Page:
Military operations are heavily dependent on space assets, which make them vulnerable to interference; early warning systems and nuclear command and control capabilities are a particular concern. Ballistic missile defence with its occasional vision of placing interceptors in space is another source of destabilizing overlap. I refer to this problem as the “devil’s triangle” between space security efforts, nuclear arms control, and missile defence (read more here).

What are the missed opportunities that we should be aware of?

Middle powers certainly could have done more to reign in great power rivalry in space.

“It’s incumbent on states with space capabilities and diplomatic and technical expertise to step up and show that there are alternatives to an arms race in space, which we are all pledged to prevent, rather than acting as passive onlookers.”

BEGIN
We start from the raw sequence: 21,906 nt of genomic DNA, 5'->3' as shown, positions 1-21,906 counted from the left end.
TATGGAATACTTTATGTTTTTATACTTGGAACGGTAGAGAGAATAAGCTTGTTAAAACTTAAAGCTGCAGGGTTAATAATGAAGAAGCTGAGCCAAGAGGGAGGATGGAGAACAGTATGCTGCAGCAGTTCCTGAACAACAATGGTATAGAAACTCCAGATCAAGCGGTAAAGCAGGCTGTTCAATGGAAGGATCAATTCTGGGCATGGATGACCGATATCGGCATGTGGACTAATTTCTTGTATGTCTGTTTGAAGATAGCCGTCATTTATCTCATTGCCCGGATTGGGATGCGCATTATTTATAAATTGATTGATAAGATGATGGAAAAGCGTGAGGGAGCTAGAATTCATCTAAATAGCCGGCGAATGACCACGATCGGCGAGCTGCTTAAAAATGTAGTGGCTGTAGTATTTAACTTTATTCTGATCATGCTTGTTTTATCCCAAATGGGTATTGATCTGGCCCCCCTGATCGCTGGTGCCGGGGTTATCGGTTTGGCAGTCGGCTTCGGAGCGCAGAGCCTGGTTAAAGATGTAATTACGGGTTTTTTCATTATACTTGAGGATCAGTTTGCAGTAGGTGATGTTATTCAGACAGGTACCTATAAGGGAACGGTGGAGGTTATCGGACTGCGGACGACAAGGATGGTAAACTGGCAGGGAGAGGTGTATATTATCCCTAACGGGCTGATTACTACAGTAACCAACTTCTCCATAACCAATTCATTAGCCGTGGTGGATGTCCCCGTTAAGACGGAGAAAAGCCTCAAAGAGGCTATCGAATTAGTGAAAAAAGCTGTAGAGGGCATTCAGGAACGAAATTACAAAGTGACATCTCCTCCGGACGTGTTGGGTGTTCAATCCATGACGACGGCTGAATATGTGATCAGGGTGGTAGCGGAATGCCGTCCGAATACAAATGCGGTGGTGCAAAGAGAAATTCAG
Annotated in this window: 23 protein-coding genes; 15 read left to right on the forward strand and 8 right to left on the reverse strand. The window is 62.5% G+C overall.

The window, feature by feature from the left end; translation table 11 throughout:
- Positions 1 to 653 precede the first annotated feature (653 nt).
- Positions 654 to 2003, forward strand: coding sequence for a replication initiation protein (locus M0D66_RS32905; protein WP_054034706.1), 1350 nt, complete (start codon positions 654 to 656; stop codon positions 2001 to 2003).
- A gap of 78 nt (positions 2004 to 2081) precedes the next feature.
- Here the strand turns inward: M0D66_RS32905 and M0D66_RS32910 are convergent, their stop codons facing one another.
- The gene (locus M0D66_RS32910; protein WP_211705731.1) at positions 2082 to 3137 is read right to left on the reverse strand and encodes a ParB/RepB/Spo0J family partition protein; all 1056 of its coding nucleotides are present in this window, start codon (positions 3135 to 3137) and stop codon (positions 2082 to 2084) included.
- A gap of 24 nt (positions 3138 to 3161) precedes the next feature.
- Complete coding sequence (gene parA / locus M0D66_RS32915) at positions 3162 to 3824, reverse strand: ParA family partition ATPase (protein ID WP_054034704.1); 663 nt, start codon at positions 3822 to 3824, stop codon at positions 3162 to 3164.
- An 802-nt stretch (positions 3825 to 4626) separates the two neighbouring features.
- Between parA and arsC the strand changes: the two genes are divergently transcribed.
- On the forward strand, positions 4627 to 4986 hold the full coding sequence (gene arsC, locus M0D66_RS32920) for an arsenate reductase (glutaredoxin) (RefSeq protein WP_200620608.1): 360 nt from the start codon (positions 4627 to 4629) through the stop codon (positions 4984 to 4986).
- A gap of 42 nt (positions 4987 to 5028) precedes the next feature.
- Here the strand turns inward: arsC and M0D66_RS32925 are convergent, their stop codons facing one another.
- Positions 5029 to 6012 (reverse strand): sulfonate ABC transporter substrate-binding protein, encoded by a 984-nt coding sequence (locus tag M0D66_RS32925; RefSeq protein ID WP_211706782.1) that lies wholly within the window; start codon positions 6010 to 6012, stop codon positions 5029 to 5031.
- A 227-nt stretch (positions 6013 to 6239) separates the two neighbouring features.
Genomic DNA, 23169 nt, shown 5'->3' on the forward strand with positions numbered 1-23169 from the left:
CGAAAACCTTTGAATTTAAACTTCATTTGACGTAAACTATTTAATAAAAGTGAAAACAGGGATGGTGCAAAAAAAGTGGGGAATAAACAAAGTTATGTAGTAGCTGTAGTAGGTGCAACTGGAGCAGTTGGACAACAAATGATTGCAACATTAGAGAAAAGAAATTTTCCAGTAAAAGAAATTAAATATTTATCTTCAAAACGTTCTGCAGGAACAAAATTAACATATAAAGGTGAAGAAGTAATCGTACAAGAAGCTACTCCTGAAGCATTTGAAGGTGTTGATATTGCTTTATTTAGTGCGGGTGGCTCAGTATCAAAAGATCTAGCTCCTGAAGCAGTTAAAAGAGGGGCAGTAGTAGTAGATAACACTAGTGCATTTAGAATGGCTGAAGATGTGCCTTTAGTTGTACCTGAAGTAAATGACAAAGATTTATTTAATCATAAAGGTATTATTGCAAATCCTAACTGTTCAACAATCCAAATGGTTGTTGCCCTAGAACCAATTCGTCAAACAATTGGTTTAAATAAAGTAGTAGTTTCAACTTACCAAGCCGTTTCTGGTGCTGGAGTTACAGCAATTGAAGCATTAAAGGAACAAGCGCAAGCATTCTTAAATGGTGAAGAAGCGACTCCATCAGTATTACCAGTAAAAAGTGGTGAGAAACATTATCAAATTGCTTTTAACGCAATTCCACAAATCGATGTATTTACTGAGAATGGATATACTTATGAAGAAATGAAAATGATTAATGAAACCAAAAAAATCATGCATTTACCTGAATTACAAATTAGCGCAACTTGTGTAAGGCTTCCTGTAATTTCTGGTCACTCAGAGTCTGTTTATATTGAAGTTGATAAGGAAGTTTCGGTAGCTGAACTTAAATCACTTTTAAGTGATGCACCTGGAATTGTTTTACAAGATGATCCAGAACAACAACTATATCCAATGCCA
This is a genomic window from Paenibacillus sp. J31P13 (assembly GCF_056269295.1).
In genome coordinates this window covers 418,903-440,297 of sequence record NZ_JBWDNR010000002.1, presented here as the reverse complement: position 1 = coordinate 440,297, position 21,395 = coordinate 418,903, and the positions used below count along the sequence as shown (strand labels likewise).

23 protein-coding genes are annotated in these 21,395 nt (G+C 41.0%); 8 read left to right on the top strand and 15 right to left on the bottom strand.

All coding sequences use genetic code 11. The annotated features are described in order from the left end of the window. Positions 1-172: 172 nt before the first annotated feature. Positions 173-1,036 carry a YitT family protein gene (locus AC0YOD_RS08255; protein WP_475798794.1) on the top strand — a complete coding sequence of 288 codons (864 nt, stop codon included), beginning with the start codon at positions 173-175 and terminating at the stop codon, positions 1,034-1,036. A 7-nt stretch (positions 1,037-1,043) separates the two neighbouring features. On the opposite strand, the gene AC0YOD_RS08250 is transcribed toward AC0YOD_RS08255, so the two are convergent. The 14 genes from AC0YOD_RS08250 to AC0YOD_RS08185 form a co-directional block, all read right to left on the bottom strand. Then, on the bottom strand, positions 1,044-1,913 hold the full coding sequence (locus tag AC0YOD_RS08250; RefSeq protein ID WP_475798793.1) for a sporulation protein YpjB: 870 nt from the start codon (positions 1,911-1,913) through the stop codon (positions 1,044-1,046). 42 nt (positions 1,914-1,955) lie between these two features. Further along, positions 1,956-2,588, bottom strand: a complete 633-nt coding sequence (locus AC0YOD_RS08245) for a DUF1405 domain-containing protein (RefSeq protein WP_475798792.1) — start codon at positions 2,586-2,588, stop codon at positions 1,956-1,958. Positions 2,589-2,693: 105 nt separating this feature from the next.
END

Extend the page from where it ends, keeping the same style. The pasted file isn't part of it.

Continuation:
Going forward, the debris implications of destructive weapons in space provides a common interest and prompts a certain degree of restraint among space actors with such capabilities. This common ground might serve as a basis for diplomatic agreement.

How does the new Open Ended Working Group (OEWG) on norms of responsible behaviour in outer space fit into this picture? Are there possible points of consensus?

“I’m a big believer in creative diplomacy. And this initiative – led by the United Kingdom (UK) – is an example of a creative response to the existing obstacles facing space arms control.”

The Working Group is mandated by the UN General Assembly, which works through majority rule, thus allowing it to be created while circumventing the consensus straitjacket of the CD. It’s also open to broad participation, and thus more inclusive than the 65 Member States of the CD. Rather than a focus on control over specific weapons systems, the OEWG emphasizes control of conduct, meaning that it may be able to get around some of the protracted disagreements on definitions of a space weapon. Finally, it draws strength and credibility from earlier and current work at the UN on norms of responsible state behaviour for cyberspace.